Webinars, digital conference sessions, Zoom meetings and online happy hours are helping to keep hospitality industry education and networking alive.
This afternoon (or evening, depending on where you live), Rachel Harrison from Lion & Lamb Communications hosted a much-needed respite from our “new normal” during the New Travel Conference. Harrison tapped three talented bartenders and Campari America portfolio brand ambassadors to create a few classic cocktails that can be made at home easily.
Xavier Herit, Grand Mariner brand ambassador, kicked things off with the Grand 75. In a tin, combine 3/4 oz. fresh lemon juice, a barspoon of simply syrup, and 1.5 oz of Grand Marnier Rouge. Add ice to the tin—Herit said to always make sure there’s more ice than liquid—shake, and strain into either a Champagne flute or coupe. Top with Champagne (roughly two ounces) and garnish with an orange peel, which will play nicely with the notes of the Grand Marnier.
Herit said that while you can use pre-packaged versions, fresh-squeezed lemon juice is always better. Just be sure it’s no more than a day old or oxidation will result in an imbalanced cocktail.
Trivia: The Grand Marnier bottle is shaped like a Cognac pot still. The more you know! Also, not all barspoons are equal. Herit said that his measurement for simple syrup in his barspoon was 0.18 oz.
Next up was Daniel Warrilow, a Campari brand ambassador representing the Italian portfolio. Warrilow tackled two classic cocktails so iconic they really should be referred to as legendary cocktails: the Aperol Spritz and the Negroni.
First up was the Aperol Spritz. Interestingly, Warrilow said that you don’t really need to measure out this drink with jiggers or other tools if what you have on hand is limited. However, the recipe on the back of a bottle of Aperol calls for three parts Prosecco, two parts Aperol, and a splash of soda. Garnish with an organge slice.
Warrilow then made a Negroni. By now, everyone should know two things about this cocktail. First, it’s made with three ingredients in equal parts. Second, the following phrase: “No Negroni Without Campari.” In a mixing glass, add one part gin, one part sweet vermouth, and one part Campari. Stir with ice (about 20 turns), strain into a glass, and garnish with an orange slice or twist.
Trivia: Campari has been working on a Negroni Family Tree that features many variations, including the Old Pal (bourbon) and Kingston (Jamaican rum).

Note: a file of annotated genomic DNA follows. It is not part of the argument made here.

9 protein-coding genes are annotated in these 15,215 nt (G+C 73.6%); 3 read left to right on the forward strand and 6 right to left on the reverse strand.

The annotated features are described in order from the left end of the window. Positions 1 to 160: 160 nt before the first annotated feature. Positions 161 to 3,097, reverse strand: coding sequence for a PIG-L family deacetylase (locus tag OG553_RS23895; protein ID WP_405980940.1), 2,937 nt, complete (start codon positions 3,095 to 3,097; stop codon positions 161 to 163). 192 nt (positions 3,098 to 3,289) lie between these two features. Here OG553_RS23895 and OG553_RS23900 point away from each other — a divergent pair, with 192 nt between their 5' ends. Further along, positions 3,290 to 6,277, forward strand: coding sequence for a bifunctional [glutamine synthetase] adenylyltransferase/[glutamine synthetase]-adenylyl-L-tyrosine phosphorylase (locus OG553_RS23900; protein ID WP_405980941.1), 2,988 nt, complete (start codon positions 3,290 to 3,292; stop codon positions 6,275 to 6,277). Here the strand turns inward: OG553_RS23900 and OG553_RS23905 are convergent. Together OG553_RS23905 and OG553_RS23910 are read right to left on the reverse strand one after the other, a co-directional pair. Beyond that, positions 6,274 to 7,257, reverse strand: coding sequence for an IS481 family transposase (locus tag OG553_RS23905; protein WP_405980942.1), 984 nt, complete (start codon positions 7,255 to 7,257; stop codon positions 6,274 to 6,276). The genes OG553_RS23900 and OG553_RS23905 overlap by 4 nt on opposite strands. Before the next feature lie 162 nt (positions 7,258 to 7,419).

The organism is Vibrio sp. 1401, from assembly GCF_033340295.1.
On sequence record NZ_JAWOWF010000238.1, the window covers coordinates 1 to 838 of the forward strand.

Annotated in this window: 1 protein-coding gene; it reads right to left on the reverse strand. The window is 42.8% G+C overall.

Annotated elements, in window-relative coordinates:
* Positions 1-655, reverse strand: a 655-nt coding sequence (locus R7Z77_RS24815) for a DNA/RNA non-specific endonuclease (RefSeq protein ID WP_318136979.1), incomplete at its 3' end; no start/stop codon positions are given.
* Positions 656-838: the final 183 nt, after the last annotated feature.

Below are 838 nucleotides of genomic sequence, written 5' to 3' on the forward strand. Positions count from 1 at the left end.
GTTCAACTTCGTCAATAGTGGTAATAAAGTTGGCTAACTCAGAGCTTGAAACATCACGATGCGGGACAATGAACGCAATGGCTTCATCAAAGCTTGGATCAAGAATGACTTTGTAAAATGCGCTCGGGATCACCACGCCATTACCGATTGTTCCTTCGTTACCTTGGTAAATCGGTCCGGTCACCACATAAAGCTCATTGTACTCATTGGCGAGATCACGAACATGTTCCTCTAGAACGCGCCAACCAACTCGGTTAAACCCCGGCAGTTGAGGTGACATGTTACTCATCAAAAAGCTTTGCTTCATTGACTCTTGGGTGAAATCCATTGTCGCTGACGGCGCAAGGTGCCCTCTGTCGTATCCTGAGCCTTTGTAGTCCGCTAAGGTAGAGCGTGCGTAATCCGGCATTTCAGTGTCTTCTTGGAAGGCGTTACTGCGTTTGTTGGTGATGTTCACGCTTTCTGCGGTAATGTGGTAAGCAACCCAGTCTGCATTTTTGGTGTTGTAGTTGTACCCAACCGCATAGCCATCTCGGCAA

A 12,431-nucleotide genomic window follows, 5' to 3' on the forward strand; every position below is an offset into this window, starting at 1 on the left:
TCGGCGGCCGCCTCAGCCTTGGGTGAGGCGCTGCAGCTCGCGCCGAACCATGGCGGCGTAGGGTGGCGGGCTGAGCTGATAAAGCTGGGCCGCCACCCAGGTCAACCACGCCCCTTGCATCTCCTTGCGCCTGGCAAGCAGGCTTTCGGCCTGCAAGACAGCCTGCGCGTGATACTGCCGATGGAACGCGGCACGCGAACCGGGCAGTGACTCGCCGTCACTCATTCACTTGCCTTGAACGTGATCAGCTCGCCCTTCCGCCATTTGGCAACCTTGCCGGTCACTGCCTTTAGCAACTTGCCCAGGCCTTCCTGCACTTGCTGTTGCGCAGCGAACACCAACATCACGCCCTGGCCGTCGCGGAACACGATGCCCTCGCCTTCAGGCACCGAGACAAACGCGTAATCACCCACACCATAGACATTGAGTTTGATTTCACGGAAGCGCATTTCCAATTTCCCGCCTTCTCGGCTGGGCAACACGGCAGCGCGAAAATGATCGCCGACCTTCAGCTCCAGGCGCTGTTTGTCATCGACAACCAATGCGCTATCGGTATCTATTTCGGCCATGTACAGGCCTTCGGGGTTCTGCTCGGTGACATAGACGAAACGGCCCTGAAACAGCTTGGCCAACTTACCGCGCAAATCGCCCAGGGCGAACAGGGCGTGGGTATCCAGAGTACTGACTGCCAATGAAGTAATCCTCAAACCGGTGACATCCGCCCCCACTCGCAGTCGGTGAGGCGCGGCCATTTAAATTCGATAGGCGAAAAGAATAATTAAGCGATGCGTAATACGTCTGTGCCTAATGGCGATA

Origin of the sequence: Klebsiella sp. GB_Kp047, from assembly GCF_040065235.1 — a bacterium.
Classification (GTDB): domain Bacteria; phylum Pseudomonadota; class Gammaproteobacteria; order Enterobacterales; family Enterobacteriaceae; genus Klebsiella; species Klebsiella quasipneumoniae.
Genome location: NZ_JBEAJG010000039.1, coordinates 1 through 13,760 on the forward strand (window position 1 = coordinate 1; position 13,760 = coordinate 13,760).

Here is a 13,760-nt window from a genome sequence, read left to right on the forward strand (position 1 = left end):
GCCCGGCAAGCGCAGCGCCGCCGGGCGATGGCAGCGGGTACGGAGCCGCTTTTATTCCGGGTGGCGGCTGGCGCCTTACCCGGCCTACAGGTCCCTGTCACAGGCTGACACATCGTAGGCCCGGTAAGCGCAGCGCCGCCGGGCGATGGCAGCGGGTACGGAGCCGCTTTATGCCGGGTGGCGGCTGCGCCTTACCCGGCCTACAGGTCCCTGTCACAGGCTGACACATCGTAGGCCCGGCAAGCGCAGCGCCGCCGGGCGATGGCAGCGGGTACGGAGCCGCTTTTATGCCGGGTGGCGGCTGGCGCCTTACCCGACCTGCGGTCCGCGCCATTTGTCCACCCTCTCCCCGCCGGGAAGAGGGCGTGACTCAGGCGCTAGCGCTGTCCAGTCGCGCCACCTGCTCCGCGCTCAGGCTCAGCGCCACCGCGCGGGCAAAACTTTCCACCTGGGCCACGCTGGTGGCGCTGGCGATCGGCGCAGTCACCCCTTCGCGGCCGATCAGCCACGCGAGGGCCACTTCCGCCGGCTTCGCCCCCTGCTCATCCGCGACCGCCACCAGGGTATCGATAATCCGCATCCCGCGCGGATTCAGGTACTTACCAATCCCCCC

Finishing off this quick but refreshing happy hour was Anne Louise Marquis, who represents the entirety of the Campari America portfolio. Marquis made a Cadillac Margarita, also known as the Grand Margarita because it’s made with Grand Marnier. For this drink, we start with the cocktail glass. Cut a lime in half and rub along with rim of the glass, the roll the rim in salt (either entirely or partially, depending on preference).
In a tin combine 3/4 oz. fresh lime juice, 1/4 oz. agave nectar, 3/4 oz. Grand Marnier, and 1 oz. Espolòn Tequila Reposado. Add ice and shake until the tin is cold to the touch, usually when condensation is visible. Strain into a rocks glass and garnish with a lime wedge.
Trivia: No, this isn’t where I claim to know exactly where and when the Margarita was invented, and by whom. People are still having that debate and I don’t feel like getting roasted. Instead, this is where I share that the Margarita is the most famous and most popular (read: highest selling) cocktail in America. Also, the Margarita is a sour cocktail modified by a liqueur, meaning it falls within the Daisy family of drinks. Margarita means “daisy” in Spanish.
There you have it! Four refreshing cocktails everyone should know that happen to work well for the Fourth of July, sweltering summer days, and hot summer nights.
Neither the author nor Hospitality Villains received compensation, monetary or otherwise, from Campari America or their affiliated brands, the New Travel Conference, Lion & Lamb Communications or any other entity in exchange for this post.
I’ve been studying and writing about the hospitality industry since 2006. Like so many people, I started my journey in this business by working as a host, server and bartender. I was introduced to nightlife in Chicago, learning the ins and outs of nightclubs and after-hours hot spots.
After moving to Las Vegas nearly 20 years ago, I both co-owned a valet company and helped promote the club it serviced. That led to me taking on the role of editor for a Las Vegas hospitality industry publication.
A few short years later, I continued along my journey of hospitality industry reporting. I went from contributing to a major industry outlet to taking on the role of editor and content curator.